Staithes and Runswick Bay are both situated at the foot of valleys with very steep sides. The houses were essentially rather primitive places with characteristic red-tiled roofs. The villagers were hardy fisherfolk, reputedly descended from Nordic raiders who had been wrecked on this dangerous coast a thousand years or so before. They were a proud, aloof and fiercely independent people who resisted any attempt at integration with the neighbouring farming and mining communities. There were no actual harbours at the villages and the lack of physical protection from the open seas made the landing of the small fishing boats a dangerous operation in rough weather. Then the complete village turned out to haul the boats, called cobbles, up the beach to safety.

It was not difficult to see the attraction of the district for the artists. Within a small geographical area, a wide range of farming and fishing activities took place. The scenery was magnificent and changed dramatically throughout the seasons. The summer light was intense with long periods of daylight. The atmosphere was completely unspoilt and tourists were then a rarity.

The locals provided a constant source of inspiration. They were also ideal models showing no artificial reactions to the repeated instructions of the artists. The fees were very small but provided a welcome income, particularly for the children. It is easy to see how this environment would be appealing to artists who refused to accept the contemporary and rather stereotyped academic styles of painting. In keeping with the “new” techniques brought over from Paris, they constantly searched to record nature and the working people going about their daily tasks.

Staithes itself presented a myriad of subjects for painting: the boats being dragged up and down the beach; the catch being unloaded, gutted or sold; women knitting while they waited for their menfolk to return, or carrying heavy baskets of mussels on their heads over the foreshore; children playing on the beach and babies sucking dummies of sugar wrapped in linen. Staithes produced every range of colour and intensity of light and shade, from the bright open sea to the dark, narrow, thronging street bustling with the life of a fishing village. The old wooden trestle bridge which formed the link between the two cliffs was another attraction. However, one day, weakened by the strain of being used too frequently as an anchor for the cobbles, it collapsed.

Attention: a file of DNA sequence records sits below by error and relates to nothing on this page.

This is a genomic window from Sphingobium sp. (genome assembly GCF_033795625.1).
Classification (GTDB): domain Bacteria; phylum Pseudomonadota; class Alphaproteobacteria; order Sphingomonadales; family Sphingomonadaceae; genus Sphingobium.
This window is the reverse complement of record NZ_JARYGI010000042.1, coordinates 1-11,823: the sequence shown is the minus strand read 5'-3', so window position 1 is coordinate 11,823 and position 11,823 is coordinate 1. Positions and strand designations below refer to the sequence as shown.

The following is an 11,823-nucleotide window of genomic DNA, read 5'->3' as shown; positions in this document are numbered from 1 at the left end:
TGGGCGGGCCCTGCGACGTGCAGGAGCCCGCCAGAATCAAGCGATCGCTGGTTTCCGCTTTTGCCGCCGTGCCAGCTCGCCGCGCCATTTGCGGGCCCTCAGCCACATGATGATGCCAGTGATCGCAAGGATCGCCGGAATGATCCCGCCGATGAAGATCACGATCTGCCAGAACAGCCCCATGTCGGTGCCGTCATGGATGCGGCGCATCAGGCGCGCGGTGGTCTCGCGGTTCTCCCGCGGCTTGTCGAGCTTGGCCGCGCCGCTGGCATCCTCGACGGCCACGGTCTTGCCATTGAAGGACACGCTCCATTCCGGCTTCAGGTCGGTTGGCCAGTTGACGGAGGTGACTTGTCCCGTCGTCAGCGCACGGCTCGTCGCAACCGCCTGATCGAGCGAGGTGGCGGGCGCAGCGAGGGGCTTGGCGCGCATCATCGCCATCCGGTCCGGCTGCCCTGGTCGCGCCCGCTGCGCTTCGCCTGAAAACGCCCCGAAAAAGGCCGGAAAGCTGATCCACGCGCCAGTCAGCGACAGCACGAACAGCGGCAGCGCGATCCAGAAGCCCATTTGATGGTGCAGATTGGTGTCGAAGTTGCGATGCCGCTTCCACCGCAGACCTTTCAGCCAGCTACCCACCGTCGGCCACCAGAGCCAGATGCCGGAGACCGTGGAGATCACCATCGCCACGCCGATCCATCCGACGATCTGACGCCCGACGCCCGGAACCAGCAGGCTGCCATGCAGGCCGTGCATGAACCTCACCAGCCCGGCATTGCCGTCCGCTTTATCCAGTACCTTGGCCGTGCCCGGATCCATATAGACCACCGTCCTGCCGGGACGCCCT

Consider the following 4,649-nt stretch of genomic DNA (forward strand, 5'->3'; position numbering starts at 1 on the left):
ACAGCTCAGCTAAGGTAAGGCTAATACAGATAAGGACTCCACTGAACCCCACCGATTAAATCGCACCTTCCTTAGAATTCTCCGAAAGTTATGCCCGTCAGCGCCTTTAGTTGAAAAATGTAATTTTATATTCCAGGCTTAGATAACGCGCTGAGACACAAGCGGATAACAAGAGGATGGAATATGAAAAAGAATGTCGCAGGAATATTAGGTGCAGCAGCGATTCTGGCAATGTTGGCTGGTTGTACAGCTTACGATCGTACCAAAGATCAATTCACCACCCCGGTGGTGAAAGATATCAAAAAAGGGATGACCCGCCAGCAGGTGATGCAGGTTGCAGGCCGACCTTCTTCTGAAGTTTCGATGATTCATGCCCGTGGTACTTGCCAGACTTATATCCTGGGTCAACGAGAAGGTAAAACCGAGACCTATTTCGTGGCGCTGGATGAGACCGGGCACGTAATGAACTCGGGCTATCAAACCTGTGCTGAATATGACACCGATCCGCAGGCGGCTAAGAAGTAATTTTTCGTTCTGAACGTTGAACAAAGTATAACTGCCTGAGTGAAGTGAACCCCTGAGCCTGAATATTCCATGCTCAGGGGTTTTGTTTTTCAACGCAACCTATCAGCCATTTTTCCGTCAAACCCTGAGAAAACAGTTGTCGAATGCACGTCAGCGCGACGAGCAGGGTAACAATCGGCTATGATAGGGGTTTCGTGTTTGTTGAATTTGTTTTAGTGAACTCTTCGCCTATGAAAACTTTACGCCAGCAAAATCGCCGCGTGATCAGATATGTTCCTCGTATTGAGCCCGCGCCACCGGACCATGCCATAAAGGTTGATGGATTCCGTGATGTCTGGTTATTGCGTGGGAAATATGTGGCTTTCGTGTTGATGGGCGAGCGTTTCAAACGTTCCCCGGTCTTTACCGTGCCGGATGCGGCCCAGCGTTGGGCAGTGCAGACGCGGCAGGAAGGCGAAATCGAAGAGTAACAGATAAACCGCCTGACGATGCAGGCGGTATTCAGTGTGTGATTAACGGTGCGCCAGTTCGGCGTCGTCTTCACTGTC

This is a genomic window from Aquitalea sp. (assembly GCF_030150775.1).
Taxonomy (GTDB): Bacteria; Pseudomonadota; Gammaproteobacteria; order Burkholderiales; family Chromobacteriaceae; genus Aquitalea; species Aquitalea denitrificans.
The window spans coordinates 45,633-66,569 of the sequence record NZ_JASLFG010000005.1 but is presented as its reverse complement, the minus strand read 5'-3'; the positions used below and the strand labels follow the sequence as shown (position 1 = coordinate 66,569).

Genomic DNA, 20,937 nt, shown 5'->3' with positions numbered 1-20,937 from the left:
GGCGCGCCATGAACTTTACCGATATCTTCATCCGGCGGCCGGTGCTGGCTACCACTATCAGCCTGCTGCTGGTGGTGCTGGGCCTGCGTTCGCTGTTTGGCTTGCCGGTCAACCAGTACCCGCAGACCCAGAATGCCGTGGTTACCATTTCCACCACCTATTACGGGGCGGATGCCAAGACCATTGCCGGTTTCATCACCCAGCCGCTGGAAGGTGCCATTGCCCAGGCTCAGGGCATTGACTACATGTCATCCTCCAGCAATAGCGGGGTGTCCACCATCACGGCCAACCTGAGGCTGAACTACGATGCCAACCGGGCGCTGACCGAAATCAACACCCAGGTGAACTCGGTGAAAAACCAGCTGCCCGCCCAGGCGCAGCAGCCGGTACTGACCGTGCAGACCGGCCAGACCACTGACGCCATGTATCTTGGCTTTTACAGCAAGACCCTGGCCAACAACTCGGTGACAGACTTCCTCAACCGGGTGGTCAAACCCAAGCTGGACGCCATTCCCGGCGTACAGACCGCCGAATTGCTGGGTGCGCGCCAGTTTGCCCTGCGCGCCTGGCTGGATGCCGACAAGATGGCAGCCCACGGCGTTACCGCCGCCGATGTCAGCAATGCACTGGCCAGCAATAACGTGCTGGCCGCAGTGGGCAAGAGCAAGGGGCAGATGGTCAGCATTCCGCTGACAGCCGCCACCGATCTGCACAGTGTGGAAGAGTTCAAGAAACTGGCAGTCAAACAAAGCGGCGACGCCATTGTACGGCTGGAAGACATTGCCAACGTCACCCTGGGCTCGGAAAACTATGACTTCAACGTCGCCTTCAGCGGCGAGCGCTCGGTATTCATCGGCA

The atmosphere in the village could quickly change from extreme happiness to deepest tragedy. Every item of a man’s clothing was marked with his initials since this was often the only means of identifying the human flotsam which the sea eventually returned after a disaster. In these circumstances the whole village withdrew to mourn and the streets were deserted.

Inland, around the neighbouring villages of Hinderwell and Ellerby there was dairy and arable farming on rich fertile soil. On the moors there existed another separate, rural lifestyle with wide, wild, open scenery which changed dramatically with the seasons. A new railway line had been opened from Whitby to the North in December 1883, with a station at Hinderwell.

The scene was set. The artistic opportunities were unlimited and all that was needed were painters with vision, application and dedication.

Doctor Peter Phillips.
Exhibition 1993.